Cicadas Swarm East Coast After Perfect Temperatures Hit

An aim to map the 2004 spread of cicadas covering 15 states including Washington D.C. From National Geographic

After 17 years of patience, “periodical” cicadas, also known as Brood X, are surfacing from underground, causing many people to feel disgusted and fearful.

According to an article by National Geographic, “trillions of the insects will once again burst from the ground and take to the trees, making loud mating songs as they harmlessly sip tree sap.”

High school student Arooj Vahora feels hesitant about the cicadas’ arrival because she has never experienced anything like it. “I feel like I would be terrified and probably run away from them or slowly back away … as soon as possible,” she admits.        

“This summer will be crazy full of them, so I’ll be staying inside a lot of the time because I am absolutely terrified of bugs. Also, I am not looking forward to seeing them again in the next 17 years,” she shares.

Other students, like Emily Hollwedel, feel differently. Hollwedel doesn’t mind cicadas much because they are only here for a short period. “They don’t fly into me too much; I don’t really like unwarranted bug attacks,” she states. 

Hollwedel mentions that the people who went through the previous Brood X in 2004 say it’s hard to walk outside without interacting with a cicada. “Having a bug hit me is one of my least favorite experiences, so I’m just bracing for that. Otherwise, I expect a lot of buzzing noises and red-eyed friends hanging around,” she notes.

Despite not wanting cicada interaction, she thinks that the 17-year cycle is interesting. She wonders “how do [cicadas] manage that 17-year gap?”

Bug expert Dr. Kelly Hamby explains that waiting 17 years requires carefully measuring time. “There have been reports of smaller emergences that are off cycle, but most of the population gets it right,” she details.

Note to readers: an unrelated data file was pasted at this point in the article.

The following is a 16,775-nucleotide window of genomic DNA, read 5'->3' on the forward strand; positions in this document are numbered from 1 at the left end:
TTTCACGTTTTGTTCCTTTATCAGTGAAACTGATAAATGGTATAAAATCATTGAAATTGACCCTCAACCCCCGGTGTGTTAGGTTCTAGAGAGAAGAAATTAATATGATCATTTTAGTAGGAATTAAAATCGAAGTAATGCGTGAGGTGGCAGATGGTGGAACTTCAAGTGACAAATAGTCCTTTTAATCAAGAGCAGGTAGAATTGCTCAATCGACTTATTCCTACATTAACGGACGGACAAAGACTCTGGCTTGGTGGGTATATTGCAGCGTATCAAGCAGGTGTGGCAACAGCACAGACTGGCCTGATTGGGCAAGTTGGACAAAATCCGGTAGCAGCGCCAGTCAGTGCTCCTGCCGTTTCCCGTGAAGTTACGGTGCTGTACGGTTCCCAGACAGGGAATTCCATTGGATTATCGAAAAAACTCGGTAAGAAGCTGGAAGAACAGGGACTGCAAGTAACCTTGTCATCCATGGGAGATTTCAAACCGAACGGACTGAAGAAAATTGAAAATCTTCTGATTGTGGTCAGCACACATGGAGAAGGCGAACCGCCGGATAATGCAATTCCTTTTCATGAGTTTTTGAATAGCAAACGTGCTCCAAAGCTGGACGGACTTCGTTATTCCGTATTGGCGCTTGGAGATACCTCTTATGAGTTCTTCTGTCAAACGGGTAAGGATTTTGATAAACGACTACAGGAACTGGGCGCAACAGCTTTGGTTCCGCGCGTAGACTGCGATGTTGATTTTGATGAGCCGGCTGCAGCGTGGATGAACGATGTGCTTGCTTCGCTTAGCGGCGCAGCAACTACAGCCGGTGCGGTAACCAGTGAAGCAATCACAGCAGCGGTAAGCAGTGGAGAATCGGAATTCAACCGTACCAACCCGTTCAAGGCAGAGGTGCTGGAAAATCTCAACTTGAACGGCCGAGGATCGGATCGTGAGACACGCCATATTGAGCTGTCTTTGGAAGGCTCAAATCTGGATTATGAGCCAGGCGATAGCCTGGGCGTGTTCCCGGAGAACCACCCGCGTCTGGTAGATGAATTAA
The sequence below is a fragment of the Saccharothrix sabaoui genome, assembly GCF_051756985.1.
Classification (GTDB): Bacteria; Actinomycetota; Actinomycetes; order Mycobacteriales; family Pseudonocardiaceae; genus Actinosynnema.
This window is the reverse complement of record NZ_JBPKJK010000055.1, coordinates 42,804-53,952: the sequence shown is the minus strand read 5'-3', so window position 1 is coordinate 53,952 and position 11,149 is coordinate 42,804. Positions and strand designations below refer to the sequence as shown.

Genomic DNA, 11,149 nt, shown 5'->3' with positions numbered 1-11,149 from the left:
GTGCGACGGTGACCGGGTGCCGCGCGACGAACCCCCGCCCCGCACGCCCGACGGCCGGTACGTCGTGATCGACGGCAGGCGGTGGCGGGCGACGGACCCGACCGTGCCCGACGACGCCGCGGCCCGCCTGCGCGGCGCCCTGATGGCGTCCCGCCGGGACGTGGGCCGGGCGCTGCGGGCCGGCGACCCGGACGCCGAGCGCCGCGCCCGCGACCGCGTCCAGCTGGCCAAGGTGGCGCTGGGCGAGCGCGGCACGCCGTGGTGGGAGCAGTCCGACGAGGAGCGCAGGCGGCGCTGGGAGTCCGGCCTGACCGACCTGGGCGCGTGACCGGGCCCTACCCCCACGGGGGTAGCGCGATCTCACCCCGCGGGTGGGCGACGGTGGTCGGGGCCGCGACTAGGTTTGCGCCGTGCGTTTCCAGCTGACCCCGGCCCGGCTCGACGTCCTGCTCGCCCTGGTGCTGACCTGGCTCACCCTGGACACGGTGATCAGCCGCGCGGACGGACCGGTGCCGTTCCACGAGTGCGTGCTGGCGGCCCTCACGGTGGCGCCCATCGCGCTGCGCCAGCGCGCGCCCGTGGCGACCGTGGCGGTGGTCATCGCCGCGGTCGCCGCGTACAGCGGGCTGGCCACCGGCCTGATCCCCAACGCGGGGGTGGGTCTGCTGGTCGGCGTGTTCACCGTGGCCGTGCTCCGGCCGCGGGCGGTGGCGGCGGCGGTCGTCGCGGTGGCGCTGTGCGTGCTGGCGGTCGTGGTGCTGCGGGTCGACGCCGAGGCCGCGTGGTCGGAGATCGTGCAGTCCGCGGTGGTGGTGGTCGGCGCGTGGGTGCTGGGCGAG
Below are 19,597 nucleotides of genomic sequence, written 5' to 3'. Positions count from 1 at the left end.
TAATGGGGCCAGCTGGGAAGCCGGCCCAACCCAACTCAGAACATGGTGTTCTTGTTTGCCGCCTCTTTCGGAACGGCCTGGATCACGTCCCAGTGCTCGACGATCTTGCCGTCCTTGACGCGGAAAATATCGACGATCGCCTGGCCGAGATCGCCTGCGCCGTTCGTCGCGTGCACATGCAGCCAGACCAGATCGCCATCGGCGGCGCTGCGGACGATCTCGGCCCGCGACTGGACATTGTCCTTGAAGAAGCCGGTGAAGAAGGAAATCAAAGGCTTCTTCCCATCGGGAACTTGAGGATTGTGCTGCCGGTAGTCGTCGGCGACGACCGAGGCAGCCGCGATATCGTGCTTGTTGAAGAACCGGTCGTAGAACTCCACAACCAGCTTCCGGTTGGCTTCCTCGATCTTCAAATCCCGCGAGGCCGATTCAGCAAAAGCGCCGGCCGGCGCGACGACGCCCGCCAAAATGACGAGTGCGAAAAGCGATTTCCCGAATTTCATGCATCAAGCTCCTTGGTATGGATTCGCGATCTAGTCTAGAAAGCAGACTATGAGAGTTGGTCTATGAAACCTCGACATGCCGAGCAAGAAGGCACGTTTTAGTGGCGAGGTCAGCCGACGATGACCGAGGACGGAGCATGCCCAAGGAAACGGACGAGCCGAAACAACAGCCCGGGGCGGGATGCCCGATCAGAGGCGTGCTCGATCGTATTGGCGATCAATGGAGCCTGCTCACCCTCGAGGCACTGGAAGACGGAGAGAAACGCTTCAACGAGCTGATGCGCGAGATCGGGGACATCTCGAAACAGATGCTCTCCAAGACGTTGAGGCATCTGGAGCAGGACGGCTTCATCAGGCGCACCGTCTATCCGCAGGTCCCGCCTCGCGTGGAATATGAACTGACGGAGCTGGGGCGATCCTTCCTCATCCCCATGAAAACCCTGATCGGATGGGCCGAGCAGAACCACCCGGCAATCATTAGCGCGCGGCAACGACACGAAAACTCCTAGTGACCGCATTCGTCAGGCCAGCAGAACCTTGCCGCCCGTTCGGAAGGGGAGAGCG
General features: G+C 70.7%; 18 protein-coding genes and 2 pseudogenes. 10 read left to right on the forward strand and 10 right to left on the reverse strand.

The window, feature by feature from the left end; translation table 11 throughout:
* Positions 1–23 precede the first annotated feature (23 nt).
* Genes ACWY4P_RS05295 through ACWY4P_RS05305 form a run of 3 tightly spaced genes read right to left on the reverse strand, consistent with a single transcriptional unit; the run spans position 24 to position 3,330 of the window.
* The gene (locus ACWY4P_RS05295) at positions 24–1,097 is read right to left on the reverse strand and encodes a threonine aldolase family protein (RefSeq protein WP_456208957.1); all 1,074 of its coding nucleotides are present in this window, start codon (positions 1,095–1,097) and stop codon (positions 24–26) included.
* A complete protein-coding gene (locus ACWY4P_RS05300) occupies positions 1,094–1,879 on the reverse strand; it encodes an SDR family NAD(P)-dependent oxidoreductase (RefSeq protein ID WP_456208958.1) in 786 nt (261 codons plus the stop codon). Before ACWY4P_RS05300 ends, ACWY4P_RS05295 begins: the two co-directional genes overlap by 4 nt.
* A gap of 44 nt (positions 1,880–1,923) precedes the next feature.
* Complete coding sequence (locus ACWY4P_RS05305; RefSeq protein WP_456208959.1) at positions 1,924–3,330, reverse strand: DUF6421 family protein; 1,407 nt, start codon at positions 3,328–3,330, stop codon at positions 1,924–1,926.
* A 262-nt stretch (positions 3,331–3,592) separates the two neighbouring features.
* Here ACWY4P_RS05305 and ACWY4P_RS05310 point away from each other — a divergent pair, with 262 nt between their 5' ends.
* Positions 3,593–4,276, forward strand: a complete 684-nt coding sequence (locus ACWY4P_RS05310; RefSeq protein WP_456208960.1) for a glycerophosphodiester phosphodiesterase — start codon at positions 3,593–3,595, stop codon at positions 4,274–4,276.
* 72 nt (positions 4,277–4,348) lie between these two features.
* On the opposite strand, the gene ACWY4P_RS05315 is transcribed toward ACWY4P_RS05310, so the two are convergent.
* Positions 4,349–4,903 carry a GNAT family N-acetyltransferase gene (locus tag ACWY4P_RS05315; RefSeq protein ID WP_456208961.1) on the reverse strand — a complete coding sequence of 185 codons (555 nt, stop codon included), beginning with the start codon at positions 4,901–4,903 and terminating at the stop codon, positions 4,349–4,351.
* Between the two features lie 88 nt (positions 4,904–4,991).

“Seeing the 17 year cicada emergence is absolutely amazing, this is a biological phenomenon thatis unique to the eastern United States,” Hamby says.

Centennial High School teacher Bethany Cunha also finds that the cicadas are amazing because of the timing, and she loves nature’s different life cycles of plants and animals. “Anytime I can watch something of this magnitude happen in the natural world, especially right outside my window, I feel the excitement and wonder I used to feel as a young kid when I discovered new things,” she says.

Cunha believes that most people will find cicadas to be annoying and a small percentage of people like herself will like them and feel unbothered by their presence. “I know I will be savoring these creatures being around the whole six weeks,” she admits. 

At the end of the day, cicadas are a unique species of insect because they have 13 or 17 year life cycles. They live mainly on the east coast of the US, and their emergence can cause apprehension, and sometimes even fear, for those who live in this region.

No matter what people think about the cicadas, Hamby believes that the cicadas will make people have to think about insects daily for a short time.

Hamby hopes, “it will make people interested in the world and lives of insects.” 


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